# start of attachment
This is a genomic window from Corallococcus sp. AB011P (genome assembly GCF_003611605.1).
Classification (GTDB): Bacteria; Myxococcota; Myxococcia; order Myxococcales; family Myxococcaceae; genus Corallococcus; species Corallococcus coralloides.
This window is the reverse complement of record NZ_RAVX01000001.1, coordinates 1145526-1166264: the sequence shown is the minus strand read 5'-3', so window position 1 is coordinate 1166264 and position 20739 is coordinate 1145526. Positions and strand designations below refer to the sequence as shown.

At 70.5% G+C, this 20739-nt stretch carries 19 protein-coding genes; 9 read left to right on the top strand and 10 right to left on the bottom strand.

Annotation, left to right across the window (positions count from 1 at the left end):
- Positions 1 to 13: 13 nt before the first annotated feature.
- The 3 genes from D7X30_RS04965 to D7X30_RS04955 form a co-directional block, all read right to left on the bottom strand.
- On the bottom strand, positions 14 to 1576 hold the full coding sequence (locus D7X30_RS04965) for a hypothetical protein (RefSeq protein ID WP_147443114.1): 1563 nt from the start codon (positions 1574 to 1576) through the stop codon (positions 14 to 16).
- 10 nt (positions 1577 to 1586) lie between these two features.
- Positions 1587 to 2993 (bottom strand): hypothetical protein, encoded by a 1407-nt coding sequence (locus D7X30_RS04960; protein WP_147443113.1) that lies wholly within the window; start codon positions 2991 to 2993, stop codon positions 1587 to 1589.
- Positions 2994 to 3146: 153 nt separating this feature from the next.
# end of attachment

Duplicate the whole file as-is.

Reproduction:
This is a genomic window from Corallococcus sp. AB011P (genome assembly GCF_003611605.1).
Classification (GTDB): Bacteria; Myxococcota; Myxococcia; order Myxococcales; family Myxococcaceae; genus Corallococcus; species Corallococcus coralloides.
This window is the reverse complement of record NZ_RAVX01000001.1, coordinates 1145526-1166264: the sequence shown is the minus strand read 5'-3', so window position 1 is coordinate 1166264 and position 20739 is coordinate 1145526. Positions and strand designations below refer to the sequence as shown.

At 70.5% G+C, this 20739-nt stretch carries 19 protein-coding genes; 9 read left to right on the top strand and 10 right to left on the bottom strand.

Annotation, left to right across the window (positions count from 1 at the left end):
- Positions 1 to 13: 13 nt before the first annotated feature.
- The 3 genes from D7X30_RS04965 to D7X30_RS04955 form a co-directional block, all read right to left on the bottom strand.
- On the bottom strand, positions 14 to 1576 hold the full coding sequence (locus D7X30_RS04965) for a hypothetical protein (RefSeq protein ID WP_147443114.1): 1563 nt from the start codon (positions 1574 to 1576) through the stop codon (positions 14 to 16).
- 10 nt (positions 1577 to 1586) lie between these two features.
- Positions 1587 to 2993 (bottom strand): hypothetical protein, encoded by a 1407-nt coding sequence (locus D7X30_RS04960; protein WP_147443113.1) that lies wholly within the window; start codon positions 2991 to 2993, stop codon positions 1587 to 1589.
- Positions 2994 to 3146: 153 nt separating this feature from the next.